31.07.

Free rum abolished in the British Navy, sailors in deep mourning (1970)

Free rum abolished in the British Navy, sailors in deep mourning (1970)

Rum began to be given in 1655, after the British occupied Jamaica, an island rich in sugar cane from which rum is produced. After the abolition of free rum giving, some sailors put black ribbons on their upper arms on that day out of grief. They also organized symbolic funerals on some ships.

The British Royal Navy has maintained the practice of giving free portions of rum to its sailors for hundreds of years. Rum began to be given in 1655, after the British occupied Jamaica, an island rich in sugar cane from which rum is produced. There was a special rum barrel on the ships called Rum Tub. It was usually decorated with ornaments, and sometimes reinforced with brass shackles. Each member of the Navy was entitled to half a pint of rum twice a day, which was a considerable amount.

Rum was suitable for transport on ships, because it does not spoil, unlike beer that was used earlier and which used to spoil. In 1740, the daily portion of rum was reduced to 0.7 deciliters once a day, between 11 a.m. and noon. That time of day was therefore called Up Spirits (a play on words because spirit means both alcohol and the spirit of life). Sailors under the age of 20 were not given rum. If someone declared that he did not drink alcohol, he received a sum of 3 pence a day instead of rum.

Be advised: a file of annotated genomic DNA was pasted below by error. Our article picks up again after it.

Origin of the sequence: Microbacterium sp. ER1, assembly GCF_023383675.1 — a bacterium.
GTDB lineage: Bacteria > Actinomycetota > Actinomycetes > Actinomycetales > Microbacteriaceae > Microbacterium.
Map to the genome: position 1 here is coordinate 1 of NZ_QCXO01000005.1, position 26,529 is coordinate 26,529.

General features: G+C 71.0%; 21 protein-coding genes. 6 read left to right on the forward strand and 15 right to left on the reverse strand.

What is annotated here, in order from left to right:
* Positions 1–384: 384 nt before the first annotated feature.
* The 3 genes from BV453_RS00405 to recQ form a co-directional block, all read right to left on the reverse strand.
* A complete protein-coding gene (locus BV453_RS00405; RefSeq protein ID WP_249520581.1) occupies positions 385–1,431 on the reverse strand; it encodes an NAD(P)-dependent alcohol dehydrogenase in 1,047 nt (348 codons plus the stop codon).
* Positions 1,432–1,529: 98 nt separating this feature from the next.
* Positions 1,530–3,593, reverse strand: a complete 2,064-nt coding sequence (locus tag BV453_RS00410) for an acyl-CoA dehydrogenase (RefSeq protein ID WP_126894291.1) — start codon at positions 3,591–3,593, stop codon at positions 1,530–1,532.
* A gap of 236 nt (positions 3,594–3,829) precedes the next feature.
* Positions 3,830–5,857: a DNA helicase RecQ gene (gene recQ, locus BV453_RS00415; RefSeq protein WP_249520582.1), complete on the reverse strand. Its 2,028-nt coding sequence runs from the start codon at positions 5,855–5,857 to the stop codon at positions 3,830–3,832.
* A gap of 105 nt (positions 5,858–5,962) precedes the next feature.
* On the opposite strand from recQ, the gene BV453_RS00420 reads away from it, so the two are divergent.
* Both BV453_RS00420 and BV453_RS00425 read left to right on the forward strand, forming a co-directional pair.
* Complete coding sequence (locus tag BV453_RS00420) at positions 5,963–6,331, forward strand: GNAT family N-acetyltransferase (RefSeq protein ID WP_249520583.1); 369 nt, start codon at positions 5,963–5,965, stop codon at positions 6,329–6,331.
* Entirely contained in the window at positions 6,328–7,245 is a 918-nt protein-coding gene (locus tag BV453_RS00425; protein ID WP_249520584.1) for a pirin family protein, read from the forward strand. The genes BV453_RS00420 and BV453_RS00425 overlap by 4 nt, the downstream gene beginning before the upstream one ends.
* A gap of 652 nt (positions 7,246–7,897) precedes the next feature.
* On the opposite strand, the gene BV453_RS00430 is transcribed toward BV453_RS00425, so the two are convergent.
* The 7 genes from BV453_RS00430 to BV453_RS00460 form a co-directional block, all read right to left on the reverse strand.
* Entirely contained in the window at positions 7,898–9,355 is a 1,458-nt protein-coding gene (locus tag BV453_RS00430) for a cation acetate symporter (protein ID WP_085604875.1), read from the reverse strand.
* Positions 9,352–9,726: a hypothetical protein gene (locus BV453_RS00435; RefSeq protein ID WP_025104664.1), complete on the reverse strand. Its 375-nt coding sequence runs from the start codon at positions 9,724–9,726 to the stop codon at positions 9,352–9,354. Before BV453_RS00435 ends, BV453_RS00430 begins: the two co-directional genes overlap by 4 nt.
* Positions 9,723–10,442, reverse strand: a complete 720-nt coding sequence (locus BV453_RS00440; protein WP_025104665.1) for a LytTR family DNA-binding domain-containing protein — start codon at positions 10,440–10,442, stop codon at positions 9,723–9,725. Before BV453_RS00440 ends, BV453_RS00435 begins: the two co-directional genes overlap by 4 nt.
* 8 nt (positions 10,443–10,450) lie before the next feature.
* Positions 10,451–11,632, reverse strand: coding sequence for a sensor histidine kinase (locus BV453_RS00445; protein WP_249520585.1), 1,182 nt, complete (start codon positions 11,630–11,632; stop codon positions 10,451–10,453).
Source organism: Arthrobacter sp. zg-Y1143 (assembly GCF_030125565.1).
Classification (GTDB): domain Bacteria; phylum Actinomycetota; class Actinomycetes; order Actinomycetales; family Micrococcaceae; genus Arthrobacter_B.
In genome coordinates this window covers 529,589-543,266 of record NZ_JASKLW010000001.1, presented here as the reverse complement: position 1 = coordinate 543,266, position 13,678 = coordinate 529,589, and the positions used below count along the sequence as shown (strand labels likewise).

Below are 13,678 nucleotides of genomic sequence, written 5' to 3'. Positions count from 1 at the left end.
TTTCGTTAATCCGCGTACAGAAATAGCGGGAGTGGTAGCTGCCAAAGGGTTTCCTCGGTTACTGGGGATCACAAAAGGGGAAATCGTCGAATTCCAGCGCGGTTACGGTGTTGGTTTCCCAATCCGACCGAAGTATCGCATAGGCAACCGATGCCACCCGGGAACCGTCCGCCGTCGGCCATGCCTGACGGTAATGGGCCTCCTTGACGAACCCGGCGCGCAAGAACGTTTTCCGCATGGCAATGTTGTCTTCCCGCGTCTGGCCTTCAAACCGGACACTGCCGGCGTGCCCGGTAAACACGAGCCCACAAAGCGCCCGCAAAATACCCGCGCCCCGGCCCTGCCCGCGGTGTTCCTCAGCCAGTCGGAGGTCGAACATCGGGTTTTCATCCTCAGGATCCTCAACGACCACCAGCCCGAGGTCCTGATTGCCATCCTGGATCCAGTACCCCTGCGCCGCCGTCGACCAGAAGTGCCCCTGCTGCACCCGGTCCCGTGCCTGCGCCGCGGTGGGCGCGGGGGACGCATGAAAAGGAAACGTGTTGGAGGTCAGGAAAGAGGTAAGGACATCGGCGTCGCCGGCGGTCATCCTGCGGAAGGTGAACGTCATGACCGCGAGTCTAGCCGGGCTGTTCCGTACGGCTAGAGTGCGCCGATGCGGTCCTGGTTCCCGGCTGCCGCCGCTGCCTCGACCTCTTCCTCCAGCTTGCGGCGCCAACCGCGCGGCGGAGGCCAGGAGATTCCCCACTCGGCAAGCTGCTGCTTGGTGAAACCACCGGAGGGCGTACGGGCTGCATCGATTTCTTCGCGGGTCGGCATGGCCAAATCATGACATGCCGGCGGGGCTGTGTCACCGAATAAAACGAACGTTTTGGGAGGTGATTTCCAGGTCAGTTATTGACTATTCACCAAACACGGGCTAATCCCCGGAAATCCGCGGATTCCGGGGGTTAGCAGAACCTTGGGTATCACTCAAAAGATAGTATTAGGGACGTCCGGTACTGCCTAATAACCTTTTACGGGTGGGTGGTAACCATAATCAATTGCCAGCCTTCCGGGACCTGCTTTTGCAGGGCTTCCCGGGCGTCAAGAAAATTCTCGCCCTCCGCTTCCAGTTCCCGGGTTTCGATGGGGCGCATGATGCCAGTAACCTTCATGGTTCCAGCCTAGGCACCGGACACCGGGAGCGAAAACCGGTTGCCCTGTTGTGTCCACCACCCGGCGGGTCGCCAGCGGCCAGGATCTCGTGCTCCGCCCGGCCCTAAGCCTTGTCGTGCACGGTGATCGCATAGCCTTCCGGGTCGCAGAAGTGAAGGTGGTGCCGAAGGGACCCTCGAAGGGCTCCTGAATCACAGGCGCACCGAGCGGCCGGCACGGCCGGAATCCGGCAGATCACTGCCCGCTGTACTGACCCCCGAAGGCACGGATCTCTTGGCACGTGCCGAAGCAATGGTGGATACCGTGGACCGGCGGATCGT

On July 31, 1970, the free giving of rum was finally abolished. Some sailors put black ribbons on their upper arms that day out of grief. They also organized symbolic funerals on some ships. The Navy explained the abolition of rum by saying that sailors ’alcoholism could diminish their ability to operate heavy machinery.

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